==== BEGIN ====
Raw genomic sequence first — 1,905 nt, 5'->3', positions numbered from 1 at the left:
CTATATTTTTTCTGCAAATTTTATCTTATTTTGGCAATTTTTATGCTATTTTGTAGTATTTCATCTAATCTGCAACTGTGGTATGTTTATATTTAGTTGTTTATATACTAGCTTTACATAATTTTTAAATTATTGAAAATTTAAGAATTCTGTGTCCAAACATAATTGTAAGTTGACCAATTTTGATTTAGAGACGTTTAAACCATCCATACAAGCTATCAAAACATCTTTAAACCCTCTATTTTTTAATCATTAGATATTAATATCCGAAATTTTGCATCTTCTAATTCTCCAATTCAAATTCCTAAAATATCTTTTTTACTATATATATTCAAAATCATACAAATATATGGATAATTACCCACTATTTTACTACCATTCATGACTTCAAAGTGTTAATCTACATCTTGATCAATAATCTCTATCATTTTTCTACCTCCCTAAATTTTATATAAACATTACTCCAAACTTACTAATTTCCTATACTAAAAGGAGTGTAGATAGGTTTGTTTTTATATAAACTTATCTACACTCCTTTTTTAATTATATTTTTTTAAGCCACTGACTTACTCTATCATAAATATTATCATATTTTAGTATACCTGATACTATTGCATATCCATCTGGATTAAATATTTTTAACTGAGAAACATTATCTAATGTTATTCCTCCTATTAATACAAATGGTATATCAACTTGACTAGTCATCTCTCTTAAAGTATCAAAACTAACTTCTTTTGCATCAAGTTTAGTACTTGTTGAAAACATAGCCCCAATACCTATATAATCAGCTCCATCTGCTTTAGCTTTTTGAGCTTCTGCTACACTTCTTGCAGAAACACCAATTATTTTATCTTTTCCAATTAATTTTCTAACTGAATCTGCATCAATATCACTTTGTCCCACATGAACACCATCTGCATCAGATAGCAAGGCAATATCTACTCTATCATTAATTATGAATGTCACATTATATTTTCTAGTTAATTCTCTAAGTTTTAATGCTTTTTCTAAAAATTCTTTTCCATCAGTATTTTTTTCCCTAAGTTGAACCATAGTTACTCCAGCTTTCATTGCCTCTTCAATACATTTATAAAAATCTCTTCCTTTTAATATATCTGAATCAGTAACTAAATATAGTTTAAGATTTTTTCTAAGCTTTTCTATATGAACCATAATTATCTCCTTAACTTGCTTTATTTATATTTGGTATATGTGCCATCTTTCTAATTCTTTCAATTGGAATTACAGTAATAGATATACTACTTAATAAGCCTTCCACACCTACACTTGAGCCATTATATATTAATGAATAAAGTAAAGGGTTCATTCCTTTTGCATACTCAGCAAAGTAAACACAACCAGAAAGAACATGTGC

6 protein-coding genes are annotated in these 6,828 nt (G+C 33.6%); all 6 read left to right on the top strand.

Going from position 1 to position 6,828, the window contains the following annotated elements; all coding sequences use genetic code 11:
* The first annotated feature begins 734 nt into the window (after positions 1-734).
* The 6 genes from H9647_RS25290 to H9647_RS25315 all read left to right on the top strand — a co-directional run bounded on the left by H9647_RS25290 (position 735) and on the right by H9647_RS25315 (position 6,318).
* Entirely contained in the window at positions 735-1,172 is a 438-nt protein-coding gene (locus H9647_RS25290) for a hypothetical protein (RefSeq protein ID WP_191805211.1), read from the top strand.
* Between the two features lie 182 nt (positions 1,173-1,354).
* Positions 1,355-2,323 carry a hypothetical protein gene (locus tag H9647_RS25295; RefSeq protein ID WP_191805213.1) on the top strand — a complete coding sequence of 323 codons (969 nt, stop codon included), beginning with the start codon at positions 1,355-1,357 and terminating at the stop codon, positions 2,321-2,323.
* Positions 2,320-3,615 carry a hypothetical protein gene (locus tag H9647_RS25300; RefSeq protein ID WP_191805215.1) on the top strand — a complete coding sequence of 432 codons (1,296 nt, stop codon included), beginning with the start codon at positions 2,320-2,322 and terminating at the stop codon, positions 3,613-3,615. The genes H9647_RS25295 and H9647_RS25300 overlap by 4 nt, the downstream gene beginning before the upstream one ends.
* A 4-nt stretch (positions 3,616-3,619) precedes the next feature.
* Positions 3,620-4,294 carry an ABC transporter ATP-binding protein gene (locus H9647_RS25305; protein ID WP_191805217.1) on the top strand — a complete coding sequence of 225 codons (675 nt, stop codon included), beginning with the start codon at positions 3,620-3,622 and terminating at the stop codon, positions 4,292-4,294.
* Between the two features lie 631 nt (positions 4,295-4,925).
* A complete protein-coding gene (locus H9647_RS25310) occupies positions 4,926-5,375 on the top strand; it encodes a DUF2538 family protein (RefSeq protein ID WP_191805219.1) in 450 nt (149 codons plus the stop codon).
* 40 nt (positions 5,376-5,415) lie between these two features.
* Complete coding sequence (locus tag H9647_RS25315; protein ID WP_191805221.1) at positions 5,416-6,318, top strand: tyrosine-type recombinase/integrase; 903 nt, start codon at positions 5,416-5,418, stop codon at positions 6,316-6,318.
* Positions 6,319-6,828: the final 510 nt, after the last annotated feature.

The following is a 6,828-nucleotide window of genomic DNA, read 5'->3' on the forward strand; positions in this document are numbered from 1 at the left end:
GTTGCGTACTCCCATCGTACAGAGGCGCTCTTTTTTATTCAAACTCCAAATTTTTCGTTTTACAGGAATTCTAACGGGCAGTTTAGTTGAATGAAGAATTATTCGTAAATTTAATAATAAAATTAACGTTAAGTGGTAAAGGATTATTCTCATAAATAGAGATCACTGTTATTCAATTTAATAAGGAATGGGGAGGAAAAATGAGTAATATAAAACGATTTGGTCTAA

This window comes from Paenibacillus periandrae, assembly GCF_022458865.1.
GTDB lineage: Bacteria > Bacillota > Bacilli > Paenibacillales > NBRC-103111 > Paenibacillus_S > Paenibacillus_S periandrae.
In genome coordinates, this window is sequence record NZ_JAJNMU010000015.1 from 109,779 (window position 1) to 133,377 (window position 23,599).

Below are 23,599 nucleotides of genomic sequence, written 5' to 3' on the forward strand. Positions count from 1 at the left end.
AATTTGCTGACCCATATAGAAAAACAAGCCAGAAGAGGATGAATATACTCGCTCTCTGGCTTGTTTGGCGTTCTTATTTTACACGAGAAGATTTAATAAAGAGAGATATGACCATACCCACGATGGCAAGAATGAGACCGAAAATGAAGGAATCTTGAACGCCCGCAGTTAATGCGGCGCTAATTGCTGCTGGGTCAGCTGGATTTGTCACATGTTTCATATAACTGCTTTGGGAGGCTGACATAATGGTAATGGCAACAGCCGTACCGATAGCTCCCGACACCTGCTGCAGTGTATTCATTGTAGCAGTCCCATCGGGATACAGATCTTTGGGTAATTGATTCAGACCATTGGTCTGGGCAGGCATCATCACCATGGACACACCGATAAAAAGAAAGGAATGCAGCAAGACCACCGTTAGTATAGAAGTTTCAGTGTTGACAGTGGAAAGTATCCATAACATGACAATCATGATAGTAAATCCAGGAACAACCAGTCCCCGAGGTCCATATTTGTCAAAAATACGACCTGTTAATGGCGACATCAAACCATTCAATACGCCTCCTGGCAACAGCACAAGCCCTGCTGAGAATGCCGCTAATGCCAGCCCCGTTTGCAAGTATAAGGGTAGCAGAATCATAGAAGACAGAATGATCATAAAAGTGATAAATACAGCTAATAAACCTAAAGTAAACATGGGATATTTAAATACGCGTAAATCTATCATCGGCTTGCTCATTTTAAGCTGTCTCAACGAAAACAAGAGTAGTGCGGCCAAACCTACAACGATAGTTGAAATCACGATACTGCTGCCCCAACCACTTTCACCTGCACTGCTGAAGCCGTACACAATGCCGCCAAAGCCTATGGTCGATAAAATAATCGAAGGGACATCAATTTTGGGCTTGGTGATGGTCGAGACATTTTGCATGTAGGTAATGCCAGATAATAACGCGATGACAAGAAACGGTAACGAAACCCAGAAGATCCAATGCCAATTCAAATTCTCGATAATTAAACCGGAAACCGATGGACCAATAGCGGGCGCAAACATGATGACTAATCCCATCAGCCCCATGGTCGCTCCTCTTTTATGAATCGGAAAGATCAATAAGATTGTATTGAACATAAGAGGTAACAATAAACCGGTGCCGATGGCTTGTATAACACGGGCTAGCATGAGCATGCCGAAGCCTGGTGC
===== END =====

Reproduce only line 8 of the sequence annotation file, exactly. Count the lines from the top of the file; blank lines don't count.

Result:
* Between the two features lie 182 nt (positions 1,173-1,354).